B. thetaiotaomicron in the Presence of Yogurt

The microbiome of humans contains an estimated 100 trillion microbial cells as well as an estimated quadrillion viruses. It is responsible for energy harvest, the breakdown of indigestible carbohydrates, the production of important biological molecules, and, most importantly, proper immune system development.

The microbiome of humans contains an estimated 100 trillion microbial cells as well as an estimated quadrillion viruses (3). It is responsible for energy harvest, the breakdown of indigestible carbohydrates, the production of important biological molecules, and, most importantly, proper immune system development.

Microbiome development begins at birth, and by eleven months of age, infants have their own unique microbiome. The microbiome can be influenced by genetics, as shown in a study conducted by Benson et al. (2). In their study, different breeds of mice were crossbred and 645 fecal profiles were sequenced, with results showing 64 preserved taxonomic phyla. Variation in the amounts of these bacterial groups were analyzed using SNP markers that identified 18 host quantitative trait loci (QTL) groups, which were attributed to the variation in the microbiomes of the mice. Microbiome colonization can also be affected by life events such as antibiotic usage, food consumption, and environmental exposures (3).

Most microbiome-host interaction occurs in the gut of humans, and as such, the gut is heavily colonized by a variety of microorganisms (7). Phylogenetic analysis has shown that bacterial organisms belonging to the Firmicutes and the Bacteroidetes phyla dominate the human gut. More importantly, these analyses have shown that a disruption of the microbiome is been linked to chronic diseases such as obesity, inflammatory bowel diseases, and diabetes (3). Studies have indicated that in the obese gut, the ratio of Bacteroidetes to Firmicutes is altered. Obesity is linked to higher levels of Lactobacilli (a Firmicute) species and lower levels of Bacteroidete species in the gut (6). A study performed by Armougom et al. showed the average number of Bacteroidetes and Firmicutes in twenty lean individuals was 1.35E+10 and 2.16e+10, respectively, whereas twenty obese individuals had 3.76E+09 and 1.37E+10, respectively (1), showing reduced numbers of Bacteroidetes in the obese gut. This led us to question whether the consumption of probiotic foods, such as yogurts, could adversely alter the gut microbiome, because many probiotic foods and supplements contain organisms that belong to the Firmicutes phylum (5). To explore this possibility, cultures of B. thetaiotaomicron, a member of the Bacteroidetes phylum and inhabitant of the human gut, were grown under two conditions: a) in the presence of Fage plain total 0% Greek yogurt with live and active bacterial cultures; and b) in the presence of re-pasteurized Fage plain total 0% Greek yogurt. We hypothesized that the thetaiotaomicron numbers would be reduced when grown with the Fage plain Greek yogurt containing live and active bacterial cultures. ANOVA statistical analysis revealed that there was no significant decrease (p = 0.90) in the numbers of B. thetaiotaomicron regardless of whether or not it was grown with Greek yogurt that contained bacteria. These findings are important because they indicate that eating yogurt that contains live and active bacterial cultures may not reduce the numbers of beneficial Bacteroidetes species in the gut.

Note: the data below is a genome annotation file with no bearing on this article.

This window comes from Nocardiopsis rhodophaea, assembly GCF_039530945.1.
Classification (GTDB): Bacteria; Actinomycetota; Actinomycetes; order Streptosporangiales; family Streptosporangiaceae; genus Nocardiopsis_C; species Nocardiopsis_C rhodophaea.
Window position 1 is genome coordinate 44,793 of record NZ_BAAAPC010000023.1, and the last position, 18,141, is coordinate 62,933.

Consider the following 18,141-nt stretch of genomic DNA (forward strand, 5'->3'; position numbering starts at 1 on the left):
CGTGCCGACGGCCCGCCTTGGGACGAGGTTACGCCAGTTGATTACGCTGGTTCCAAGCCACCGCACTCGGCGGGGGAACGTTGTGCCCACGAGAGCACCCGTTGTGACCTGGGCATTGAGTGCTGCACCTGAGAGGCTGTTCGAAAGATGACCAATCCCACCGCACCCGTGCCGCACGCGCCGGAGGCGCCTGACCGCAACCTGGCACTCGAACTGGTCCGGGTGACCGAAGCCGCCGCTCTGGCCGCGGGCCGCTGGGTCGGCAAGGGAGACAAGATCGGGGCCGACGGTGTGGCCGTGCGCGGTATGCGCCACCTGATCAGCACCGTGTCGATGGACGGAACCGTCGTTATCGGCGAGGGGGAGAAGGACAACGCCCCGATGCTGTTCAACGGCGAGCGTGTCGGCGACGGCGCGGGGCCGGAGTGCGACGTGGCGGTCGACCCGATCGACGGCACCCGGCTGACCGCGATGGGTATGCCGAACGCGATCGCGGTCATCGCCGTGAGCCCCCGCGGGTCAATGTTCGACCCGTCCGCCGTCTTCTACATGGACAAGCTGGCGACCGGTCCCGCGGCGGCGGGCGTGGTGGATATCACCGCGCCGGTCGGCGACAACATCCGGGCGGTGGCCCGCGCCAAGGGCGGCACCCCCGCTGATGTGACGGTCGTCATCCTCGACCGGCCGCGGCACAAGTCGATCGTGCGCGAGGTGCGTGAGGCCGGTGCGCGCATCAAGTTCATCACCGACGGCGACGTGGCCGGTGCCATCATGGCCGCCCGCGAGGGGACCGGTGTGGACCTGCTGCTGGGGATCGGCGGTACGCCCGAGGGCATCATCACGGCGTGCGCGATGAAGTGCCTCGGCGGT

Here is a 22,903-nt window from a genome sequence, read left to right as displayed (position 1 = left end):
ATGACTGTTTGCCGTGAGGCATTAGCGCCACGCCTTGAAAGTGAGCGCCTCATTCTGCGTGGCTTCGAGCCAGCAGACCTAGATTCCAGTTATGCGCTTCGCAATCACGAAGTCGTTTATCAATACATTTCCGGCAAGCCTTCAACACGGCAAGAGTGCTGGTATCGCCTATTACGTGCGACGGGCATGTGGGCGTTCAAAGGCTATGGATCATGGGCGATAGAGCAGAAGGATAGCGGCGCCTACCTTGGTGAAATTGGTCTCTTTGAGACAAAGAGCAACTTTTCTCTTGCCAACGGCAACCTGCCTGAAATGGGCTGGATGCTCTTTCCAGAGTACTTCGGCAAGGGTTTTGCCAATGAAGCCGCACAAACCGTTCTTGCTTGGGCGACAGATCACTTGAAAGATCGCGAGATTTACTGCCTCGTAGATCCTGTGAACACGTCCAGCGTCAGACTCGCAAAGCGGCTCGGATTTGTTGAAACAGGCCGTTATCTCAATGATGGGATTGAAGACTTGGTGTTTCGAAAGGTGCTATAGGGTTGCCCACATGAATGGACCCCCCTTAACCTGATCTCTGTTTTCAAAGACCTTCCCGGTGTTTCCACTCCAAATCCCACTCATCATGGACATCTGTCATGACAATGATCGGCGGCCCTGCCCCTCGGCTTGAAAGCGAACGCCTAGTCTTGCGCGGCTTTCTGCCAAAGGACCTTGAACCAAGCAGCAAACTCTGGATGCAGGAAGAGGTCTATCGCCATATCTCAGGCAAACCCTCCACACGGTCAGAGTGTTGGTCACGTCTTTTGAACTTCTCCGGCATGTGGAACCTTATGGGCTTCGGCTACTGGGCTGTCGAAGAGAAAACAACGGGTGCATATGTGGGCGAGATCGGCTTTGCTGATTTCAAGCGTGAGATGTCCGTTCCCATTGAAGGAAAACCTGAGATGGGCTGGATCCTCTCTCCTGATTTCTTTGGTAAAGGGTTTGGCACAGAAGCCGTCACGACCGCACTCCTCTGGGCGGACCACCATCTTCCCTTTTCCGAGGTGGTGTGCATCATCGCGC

Results

The number of colony-forming units per mL (CFUs/ mL), a measure of the number of viable bacteria cells, was calculated for B. thetaiotaomicron growing a) in thioglycolate broth; b) in the presence of Fage plain total 0% Greek yogurt containing live and active bacterial cultures; and c) in the presence of re-pasteurized presence of Fage plain total 0% Greek yogurt. Using the Real Statistics Data Analysis Resource Pack for Excel (8), the mean CFUs/mL, sample variance, and standard deviation were calculated (Table 1). The mean CFUs/mL of B. thetaiotaomicron growing in thioglycolate broth was 23,473,333 after 24 hours of incubation at 35°C starting from a 0.5 McFarland standard (Figure 1). The mean CFUs/mL of B. thetaiotaomicron growing with Fage plain total 0% Greek yogurt containing live and active bacterial cultures was 29,846,667 after 24 hours of incubation at 35°C starting from a 0.5 McFarland standard (Figure 1). The mean CFUs/mL of B. thetaiotaomicron growing with re-pasteurized Fage plain total 0% Greek yogurt was 37,233,333 after 24 hours of incubation at 35°C starting from a 0.5 McFarland standard (Figure 1).

Since there were three groups being tested, an analysis of variance (ANOVA) was the appropriate statistical test to use. ANOVA testing produced a p of 0.90, with α = 0.05, showing that there was no statistical difference among the mean CFUs/mL of B. thetaiotaomicron growing in the three conditions. ANOVA testing was verified by a Levene’s test. The Levene’s

Table 1. Data of B. thetaiotaomicron grown alone, in the presence of Fage plain total 0% Greek yogurt containing live and active cultures, and in the presence of sterile Fage plain total 0% Greek yogurt. The data show the mean CFUs/mL of bacterial growth of B. thetaiotaomicron in a 0.5 McFarland standard after 24 hours of growth, along with the sample variance and SD.

Figure 1. Mean CFUs/mL of Bacteroides thetaiotaomicronThis image shows the mean CFUs/mL of B. thetaiotaomicron growing alone in Thioglycolate broth, in the presence of FageTM plain total Greek yogurt containing live and active cultures, and in the presence of repasteurized FageTM plain total Greek yogurt. The error bar shows ±2 SD units.